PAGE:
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Key Question: What is required for the integration of human and non-human protection and how might it be approached?


A well developed, mature system for the radiological protection of humans has existed for decades. In recent years a similar system intended to provide radiation protection for wildlife has begun to evolve. In general, the processes involved in the transfer of radionuclides to humans and wildlife are essentially the same. To date however, the development of models (and their underpinning databases) that can describe and predict the transfer of radionuclides to humans and wildlife have occurred in isolation from one another. In a similar vein, there are also differences in dosimetry. Virtually all of the current wildlife assessment models considering organisms as simple homogeneous shapes compared to the consideration of organ doses for humans.

Radioecological Models

Some models used to describe transfer of radionuclides within the environment incorporate the processes controlling that transfer (e.g. water or soil chemistry) but many, particularly those describing transfer to wildlife, employ simple ratios to describe this transfer. Although such approaches are often fit for purpose, the development of models describing transfer utilizing the processes governing that transfer would allow a much wider application. As an example, generic soil to plant transfer ratios are vulnerable in how appropriate the values used are to the specific scenario being considered. A model describing the same transfer but using soil characteristics, such as pH, organic matter content or cation exchange capacity, should be applicable for any situation where those parameters are known.

Many gaps exist in our knowledge of the transfer of radionuclides within the environment. It is unlikely that specific data for transfer of all radionuclides to all possible wildlife or plant species can ever be generated. Techniques exist whereby radionuclide transfer can be estimated based on parameters which are easier to generate data for, such as body mass, which may address the lack of specific radionuclide data.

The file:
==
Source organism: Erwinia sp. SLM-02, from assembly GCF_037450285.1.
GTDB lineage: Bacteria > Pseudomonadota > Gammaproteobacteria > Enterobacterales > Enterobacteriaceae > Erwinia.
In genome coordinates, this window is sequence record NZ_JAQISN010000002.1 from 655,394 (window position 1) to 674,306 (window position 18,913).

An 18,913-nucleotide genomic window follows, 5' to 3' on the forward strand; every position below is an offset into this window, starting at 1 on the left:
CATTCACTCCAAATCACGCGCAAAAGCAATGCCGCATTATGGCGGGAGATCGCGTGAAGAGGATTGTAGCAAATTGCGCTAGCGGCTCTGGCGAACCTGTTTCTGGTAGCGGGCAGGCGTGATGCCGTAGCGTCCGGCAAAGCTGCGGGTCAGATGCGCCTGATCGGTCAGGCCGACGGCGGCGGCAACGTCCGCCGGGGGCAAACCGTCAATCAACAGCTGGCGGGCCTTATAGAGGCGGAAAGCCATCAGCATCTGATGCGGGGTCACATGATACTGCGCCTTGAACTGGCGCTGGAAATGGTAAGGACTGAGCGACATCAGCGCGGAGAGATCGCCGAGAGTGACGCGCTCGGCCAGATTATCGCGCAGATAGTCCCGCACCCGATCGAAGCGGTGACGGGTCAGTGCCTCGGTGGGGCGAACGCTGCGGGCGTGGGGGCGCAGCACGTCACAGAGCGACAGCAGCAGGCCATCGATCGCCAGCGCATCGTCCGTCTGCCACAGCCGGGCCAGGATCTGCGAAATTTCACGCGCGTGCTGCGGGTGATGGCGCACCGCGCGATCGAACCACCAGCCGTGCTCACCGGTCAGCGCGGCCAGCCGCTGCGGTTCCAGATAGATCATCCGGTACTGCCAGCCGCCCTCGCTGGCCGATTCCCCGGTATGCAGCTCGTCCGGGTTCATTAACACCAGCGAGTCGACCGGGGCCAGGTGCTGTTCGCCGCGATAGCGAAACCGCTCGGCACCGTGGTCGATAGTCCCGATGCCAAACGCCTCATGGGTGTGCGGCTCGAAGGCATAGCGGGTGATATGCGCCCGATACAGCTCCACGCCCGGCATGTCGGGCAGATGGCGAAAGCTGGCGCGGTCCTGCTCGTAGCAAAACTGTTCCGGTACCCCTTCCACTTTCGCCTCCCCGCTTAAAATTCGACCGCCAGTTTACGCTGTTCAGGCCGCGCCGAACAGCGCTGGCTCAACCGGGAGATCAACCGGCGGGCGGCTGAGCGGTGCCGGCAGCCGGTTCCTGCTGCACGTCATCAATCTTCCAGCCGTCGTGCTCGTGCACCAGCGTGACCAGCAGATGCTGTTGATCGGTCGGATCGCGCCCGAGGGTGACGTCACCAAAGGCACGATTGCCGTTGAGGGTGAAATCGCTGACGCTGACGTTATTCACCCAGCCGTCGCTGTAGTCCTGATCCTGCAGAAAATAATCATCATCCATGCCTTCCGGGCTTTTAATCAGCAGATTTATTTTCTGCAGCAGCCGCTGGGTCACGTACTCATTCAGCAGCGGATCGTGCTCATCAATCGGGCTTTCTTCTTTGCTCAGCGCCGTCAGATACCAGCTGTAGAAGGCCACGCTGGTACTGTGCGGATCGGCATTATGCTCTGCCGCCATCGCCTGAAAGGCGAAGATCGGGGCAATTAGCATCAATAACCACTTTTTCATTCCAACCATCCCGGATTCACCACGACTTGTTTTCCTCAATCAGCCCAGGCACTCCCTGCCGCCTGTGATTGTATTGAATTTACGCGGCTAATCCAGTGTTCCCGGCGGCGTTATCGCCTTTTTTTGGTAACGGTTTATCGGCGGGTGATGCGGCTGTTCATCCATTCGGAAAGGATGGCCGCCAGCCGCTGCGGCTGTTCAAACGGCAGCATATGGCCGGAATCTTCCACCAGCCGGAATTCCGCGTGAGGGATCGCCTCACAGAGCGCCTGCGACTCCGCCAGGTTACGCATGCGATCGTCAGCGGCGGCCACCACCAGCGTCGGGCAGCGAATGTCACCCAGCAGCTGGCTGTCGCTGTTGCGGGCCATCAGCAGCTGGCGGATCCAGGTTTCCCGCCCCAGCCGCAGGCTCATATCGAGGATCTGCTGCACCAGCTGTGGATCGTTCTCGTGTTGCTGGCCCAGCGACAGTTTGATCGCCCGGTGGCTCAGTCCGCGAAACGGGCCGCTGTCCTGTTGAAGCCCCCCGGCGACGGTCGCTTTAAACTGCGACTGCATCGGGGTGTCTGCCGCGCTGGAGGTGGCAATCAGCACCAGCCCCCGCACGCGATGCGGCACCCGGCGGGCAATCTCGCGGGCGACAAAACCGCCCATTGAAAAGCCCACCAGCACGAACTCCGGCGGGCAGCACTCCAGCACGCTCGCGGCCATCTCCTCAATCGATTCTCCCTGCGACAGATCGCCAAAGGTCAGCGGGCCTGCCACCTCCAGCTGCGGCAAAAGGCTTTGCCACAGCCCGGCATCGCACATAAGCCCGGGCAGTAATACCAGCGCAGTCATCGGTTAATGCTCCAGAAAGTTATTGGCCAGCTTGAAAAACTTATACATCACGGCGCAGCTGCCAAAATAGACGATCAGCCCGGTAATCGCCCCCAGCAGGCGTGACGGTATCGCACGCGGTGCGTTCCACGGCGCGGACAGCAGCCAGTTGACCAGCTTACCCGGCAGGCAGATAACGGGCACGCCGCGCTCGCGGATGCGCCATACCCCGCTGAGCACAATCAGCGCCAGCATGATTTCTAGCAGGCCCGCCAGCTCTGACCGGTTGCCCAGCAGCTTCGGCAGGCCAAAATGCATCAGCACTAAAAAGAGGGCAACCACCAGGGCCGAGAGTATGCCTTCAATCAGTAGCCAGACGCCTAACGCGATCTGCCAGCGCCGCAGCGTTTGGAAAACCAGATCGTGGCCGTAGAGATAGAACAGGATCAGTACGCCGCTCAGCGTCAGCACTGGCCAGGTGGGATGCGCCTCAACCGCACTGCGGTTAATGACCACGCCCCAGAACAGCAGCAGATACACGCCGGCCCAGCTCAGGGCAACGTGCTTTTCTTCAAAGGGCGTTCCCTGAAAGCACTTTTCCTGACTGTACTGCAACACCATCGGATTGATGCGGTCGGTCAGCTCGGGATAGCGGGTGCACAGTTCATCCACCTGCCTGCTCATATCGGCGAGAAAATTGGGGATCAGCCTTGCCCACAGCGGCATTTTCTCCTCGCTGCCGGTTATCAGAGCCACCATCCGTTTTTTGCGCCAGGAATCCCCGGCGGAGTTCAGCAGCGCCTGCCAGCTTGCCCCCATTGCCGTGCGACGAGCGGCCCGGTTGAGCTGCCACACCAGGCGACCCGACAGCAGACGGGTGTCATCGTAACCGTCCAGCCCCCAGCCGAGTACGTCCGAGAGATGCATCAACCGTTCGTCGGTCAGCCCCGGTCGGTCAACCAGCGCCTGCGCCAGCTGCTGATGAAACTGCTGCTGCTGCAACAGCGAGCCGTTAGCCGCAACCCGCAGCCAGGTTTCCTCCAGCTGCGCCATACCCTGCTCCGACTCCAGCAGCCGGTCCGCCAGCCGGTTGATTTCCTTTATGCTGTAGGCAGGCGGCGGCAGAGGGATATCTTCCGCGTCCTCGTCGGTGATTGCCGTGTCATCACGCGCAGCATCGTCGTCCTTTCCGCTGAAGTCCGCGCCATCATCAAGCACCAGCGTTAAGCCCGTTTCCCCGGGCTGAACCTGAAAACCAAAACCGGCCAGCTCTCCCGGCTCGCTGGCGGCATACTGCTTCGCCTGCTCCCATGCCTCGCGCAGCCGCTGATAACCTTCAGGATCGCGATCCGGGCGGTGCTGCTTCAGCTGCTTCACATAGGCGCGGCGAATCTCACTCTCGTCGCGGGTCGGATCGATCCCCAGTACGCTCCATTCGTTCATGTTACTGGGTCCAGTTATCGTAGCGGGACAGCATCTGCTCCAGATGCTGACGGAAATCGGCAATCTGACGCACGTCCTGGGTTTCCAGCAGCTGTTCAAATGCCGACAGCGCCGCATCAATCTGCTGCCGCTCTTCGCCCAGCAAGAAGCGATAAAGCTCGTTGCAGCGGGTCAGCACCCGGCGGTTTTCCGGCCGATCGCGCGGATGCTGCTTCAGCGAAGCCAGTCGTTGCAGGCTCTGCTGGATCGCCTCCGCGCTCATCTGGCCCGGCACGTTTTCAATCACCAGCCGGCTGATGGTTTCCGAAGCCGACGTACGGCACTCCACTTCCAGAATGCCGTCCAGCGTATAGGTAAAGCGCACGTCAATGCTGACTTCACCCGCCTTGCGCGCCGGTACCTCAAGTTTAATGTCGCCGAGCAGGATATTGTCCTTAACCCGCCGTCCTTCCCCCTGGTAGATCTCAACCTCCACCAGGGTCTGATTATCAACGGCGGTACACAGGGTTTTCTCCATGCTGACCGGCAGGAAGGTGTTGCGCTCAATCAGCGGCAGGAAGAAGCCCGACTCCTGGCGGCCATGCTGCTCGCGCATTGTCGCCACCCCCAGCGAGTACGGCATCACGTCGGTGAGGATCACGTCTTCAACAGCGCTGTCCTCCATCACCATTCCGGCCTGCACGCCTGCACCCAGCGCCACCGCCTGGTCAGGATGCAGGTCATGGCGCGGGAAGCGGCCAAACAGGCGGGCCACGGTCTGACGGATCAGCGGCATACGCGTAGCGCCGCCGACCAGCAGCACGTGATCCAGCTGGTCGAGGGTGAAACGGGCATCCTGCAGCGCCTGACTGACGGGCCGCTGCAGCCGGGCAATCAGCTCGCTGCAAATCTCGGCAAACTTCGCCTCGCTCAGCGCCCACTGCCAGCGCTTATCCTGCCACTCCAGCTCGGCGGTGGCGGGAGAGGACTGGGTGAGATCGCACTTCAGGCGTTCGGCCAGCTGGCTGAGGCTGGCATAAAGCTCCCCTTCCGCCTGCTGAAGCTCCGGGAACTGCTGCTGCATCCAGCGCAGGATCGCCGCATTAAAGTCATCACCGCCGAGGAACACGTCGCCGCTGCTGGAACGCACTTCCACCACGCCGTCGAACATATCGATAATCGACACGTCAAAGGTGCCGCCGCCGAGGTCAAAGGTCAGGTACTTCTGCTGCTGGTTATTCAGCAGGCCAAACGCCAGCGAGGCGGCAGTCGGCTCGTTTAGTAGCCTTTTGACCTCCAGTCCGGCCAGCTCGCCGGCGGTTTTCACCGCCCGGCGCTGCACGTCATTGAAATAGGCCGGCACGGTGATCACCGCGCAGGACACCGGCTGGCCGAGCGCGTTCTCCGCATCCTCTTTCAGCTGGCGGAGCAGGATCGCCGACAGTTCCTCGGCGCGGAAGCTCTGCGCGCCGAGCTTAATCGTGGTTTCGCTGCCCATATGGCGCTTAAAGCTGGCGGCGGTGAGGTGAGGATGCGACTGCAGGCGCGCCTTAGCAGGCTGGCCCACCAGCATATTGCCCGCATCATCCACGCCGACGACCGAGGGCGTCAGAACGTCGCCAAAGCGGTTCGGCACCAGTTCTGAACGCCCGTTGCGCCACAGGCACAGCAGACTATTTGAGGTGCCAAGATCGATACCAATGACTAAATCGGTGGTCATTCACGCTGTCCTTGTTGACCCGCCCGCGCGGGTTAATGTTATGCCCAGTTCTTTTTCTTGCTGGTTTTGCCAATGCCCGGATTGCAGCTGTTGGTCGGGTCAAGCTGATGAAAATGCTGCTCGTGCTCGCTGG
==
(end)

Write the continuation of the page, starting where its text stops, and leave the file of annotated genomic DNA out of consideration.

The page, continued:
STAR will contribute to the updating and improvement of the ERICA Assessment Tool developed under an earlier EURATOM programme. The Tool is now used in assessments by regulators, industry and researchers across the world. The Tool was updated in autumn 2014 with revised parameter databases and some changes to the reference organism lists.  Click hereto see some information on these changes.

 Integrated Human & Non-Human Radiation Protection

An objective of STAR is to establish foundations for the development of decision support tools for integrated human and wildlife risk assessment by:


  • Conceptual integrated assessment model using features, events and processes (FEP) analysis and an integration matrix approach
  • A screening tier tool for conducting combined human and non-human assessments
  • Prototype version of a process orientated model for combined assessment
  • Recommendations to improve dosimetry for wildlife
  • Assessment of extrapolation techniques to address knowledge gaps in radionuclide transfer

Useful links:

  • Description of the ERICA Assessment Tool for radiation protection of non-human species
  • The International Commission on Radiological Protections (ICRP) - Task Group on Integrating the ICRP System of Protection for Humans and Non-human Species
  • The International Union of Radioecology’s (IUR) - Task group on the Ecosystem Approach to Environment Protection
  • The International Atomic Energy Agency’s (IAEA) - Coordination Group on Radiation Protection of the Environment
  • The International Atomic Energy Agency’s (IAEA) - EMRAS II Working Group on model validation for biota dose assessment
  • Other Working Groups are considering human assessment models
  • PROTECT project - EURATOM project which included some consideration of the integration of human and wildlife assessments, see especially paper by Copplestone  et al. (2010) with relevance relevant to this workpackage of STAR.

This workpackage is co-ordinated by Astrid Liland of NRPA.

Picture adapted from ICRP Publication 108